Placement Optimization Flow
The optimization flow begins by identifying the devices with the greatest leakage. Most leaking devices can be identified with stress assessment models, which must be calibrated for the foundry and technology node used for the chip. For a given foundry process, such a model can:
- Analyze layout-induced stress,
- Identify all stress sources,
- For each device, calculate the change in Vt caused by stress
Cells containing devices with the largest decreases in Vt are considered leakage hotspots. The main constraint in the placement optimization flow is ensuring the locations of pre-defined cells (e.g. clock cells) are unchanged. The key objective in the placement optimization flow is the so-called “optimization zone,” which is defined as a portion of standard cell row between two consecutive fixed cells, as shown in Figure 5. Each zone contains one or more hotspot cells. All optimizations should be done for each zone independently, using a full-featured place and route tool.
Figure 5. The optimization zone is the portion of a standard cell row between two consecutive fixed cells where SEF cells can be inserted.
During the pre-processing step, all standard fill cells are removed to generate free space for the SEF cells insertion. To enable SEF cells insertion in required positions, the optimization algorithm shifts standard cells to the right or left from their original positions within the optimization zone, keeping the order of cells unchanged to reduce possible negative impact on routability. The optimal SEF placement is the one which provides the largest reduction of I^sub within each zone.
The leakage reduction for an entire cell is the sum of ∆I^sub, calculated for all devices contained in a cell. The optimization algorithm uses this calculation as a cost function to prioritize the locations for SEF insertions so as to produce the largest sub-threshold current reduction. A description of these placement decisions is given below, with a summary shown in Table 1.
- The targeted standard cell block was first placed and routed to completion, then further timing-closed to achieve the targeted performance. Lowest-possible leakage power was achieved using standard techniques, such as Vt-swapping. After stripping off the routing, the completed database was modified as follows.
- A stress assessment model was employed to identify hotspot cells that contain the most leaking devices.
- Standard fill cells were removed.
- In the standard cell rows, the “optimization zones” (representing portions of the row located between two consecutive fixed cells) were defined.
- In each zone, SEF insertion locations were prioritized using the leakage reduction calculation as a cost function, and then SEF insertions were performed according to the priorities.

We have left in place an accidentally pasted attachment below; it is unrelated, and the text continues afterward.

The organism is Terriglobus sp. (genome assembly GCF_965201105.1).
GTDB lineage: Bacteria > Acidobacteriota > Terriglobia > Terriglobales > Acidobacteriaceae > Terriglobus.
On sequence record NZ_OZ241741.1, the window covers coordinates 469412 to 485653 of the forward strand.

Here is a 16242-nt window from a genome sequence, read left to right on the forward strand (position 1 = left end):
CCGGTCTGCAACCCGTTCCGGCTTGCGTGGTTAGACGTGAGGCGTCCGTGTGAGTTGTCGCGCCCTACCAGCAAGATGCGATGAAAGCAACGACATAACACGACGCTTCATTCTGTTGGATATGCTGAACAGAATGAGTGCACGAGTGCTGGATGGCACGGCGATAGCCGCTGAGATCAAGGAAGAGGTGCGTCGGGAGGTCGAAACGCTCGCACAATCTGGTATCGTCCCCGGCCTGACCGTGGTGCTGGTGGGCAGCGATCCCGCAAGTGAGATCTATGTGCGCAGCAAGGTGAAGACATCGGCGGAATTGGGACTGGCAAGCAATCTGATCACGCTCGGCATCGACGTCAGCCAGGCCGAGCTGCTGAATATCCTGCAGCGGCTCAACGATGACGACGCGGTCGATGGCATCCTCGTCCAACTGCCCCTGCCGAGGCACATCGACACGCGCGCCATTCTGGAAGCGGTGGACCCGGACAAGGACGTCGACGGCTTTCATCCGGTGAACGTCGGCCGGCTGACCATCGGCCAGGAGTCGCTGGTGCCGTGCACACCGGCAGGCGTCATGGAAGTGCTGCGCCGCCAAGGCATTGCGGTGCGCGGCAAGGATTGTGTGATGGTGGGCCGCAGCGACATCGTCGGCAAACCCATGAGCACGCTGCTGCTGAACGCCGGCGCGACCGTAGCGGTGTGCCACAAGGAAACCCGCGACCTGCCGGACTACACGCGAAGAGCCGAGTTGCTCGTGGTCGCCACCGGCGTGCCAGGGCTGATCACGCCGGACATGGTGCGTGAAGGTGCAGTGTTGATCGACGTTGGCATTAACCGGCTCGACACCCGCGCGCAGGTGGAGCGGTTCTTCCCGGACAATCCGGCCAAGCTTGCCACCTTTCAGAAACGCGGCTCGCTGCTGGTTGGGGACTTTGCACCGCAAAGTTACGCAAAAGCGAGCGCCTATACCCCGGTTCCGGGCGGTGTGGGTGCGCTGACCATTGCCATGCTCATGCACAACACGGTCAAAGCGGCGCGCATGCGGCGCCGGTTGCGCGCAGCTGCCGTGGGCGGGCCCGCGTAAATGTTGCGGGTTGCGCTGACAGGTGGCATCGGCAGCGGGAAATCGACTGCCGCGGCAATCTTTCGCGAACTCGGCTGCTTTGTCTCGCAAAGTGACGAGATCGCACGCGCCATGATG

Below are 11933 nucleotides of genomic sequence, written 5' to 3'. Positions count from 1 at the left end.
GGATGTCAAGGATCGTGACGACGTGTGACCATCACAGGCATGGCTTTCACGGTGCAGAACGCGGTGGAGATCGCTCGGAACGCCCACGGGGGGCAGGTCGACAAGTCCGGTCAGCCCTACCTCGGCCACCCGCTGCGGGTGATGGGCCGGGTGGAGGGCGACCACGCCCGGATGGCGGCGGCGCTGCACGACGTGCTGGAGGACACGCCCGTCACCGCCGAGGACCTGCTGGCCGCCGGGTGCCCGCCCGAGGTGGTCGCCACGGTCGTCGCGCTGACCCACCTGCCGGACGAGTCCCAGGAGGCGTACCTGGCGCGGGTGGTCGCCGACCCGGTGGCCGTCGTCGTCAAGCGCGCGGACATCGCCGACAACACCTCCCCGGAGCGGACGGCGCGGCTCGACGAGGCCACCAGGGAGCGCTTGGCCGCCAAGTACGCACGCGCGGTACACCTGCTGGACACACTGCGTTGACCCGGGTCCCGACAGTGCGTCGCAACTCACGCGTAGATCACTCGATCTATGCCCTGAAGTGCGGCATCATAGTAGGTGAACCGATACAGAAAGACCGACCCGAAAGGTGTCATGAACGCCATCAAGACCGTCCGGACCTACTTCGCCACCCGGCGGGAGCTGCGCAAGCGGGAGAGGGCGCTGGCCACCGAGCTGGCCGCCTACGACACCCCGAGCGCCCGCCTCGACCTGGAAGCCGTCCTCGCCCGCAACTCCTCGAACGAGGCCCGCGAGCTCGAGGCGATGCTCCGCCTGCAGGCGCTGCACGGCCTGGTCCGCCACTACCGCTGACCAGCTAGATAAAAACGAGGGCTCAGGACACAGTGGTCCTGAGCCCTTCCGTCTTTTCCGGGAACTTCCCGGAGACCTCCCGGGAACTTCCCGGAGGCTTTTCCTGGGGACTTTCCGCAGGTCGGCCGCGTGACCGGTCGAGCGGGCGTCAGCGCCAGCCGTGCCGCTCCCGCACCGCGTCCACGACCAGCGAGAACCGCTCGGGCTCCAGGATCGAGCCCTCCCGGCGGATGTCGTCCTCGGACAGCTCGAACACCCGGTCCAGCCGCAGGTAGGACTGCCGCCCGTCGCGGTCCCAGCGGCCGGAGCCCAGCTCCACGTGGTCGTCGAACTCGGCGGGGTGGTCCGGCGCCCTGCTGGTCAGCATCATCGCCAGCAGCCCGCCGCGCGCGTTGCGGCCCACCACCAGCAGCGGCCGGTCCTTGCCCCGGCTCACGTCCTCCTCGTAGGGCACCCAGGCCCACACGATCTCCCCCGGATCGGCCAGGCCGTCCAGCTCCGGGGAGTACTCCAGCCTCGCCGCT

- Standard-cell block was re-routed using standard place-and-route tool. Block timing was verified again.
- Total leakage in the design with post-optimized layout was re-calculated.
Table 1. Optimization Flow
We performed this optimization simulation on a block of a 28nm technology node design containing ~480,000 cells. After optimization, the number of SEF Cells was ~35,000, which occupied roughly 19% of the total area. The maximum and average optimization zone lengths were 30 and 15 µm, respectively.
Figure 6 demonstrates statistics of the cell shift within an optimized block. 60% of the cells had a displacement of less than 1µm, and the maximum displacement was about 4µm. This minimal displacement significantly helps to maintain the timing closure achieved through placement and routing.
Figure 6. Cell shifts within optimized design blocks.
Figure 7 compares the leakages of the original and modified blocks for a subset of 200 standard pMOS transistors demonstrating the largest change in . On the horizontal axis, these transistors are sorted on the order of decreasing , which is, in general, consistent with decreasing transistor speed. For each block, a line represents the curve fit with exponential function.
Figure 7. Leakage comparison for a subset of transistors in the original and modified blocks.
After the test chip was processed on silicon, measurements were done for confirmation of the results. The 28nm test chip was taped out in two versions—an “original” version of the block with the original layout design, and a “modified” version, where the layout was modified using SEFs and the placement optimization flow. Both versions were placed in the same reticle field in close proximity to each other at the time of tape-out, so that any variation in process would be reflected equally in both versions of the block. Power for the targeted block was implemented using a dedicated power supply so there would be no measurement “contamination” from other circuits on the same die.
Figure 8 highlights the results of leakage measurements performed on original and the stress-engineered blocks for various die processed over a range of process conditions. The data show that conservatively, a leakage savings of at least 10% is achieved as a result of optimized SEF cells placement. Timing reports on 1000 worst case slack values for each block show that there is 50ps difference (based on cycle time 1.8ns) between the original and modified blocks. The negative slack is only found for a handful of paths, and can be readily recovered.
Figure 8. Comparison of leakage measurements performed on original and the stress-engineered blocks for various die processed over a range of process conditions.
The use of SEF cells can effectively reduce sub-threshold leakage with minimal impacts on chip layouts. Measurements performed on silicon test chips confirmed the predicted leakage reduction of 10-15 percent, while maintaining the same electrical performance. While our research was conducted on standard cells, it is likely that even more benefit can be gained from using this technique on low-Vt and ultra-low-Vt transistors. It should be noted that, for broad adoption, a stress model calibration must be performed for each foundry and every technology node used for chip manufacturing. However, our strain engineering technique is layout-dependent, provides fine control over Vt, and can be used either independently, or in addition to other techniques.
This article was originally published on www.semiengineering.com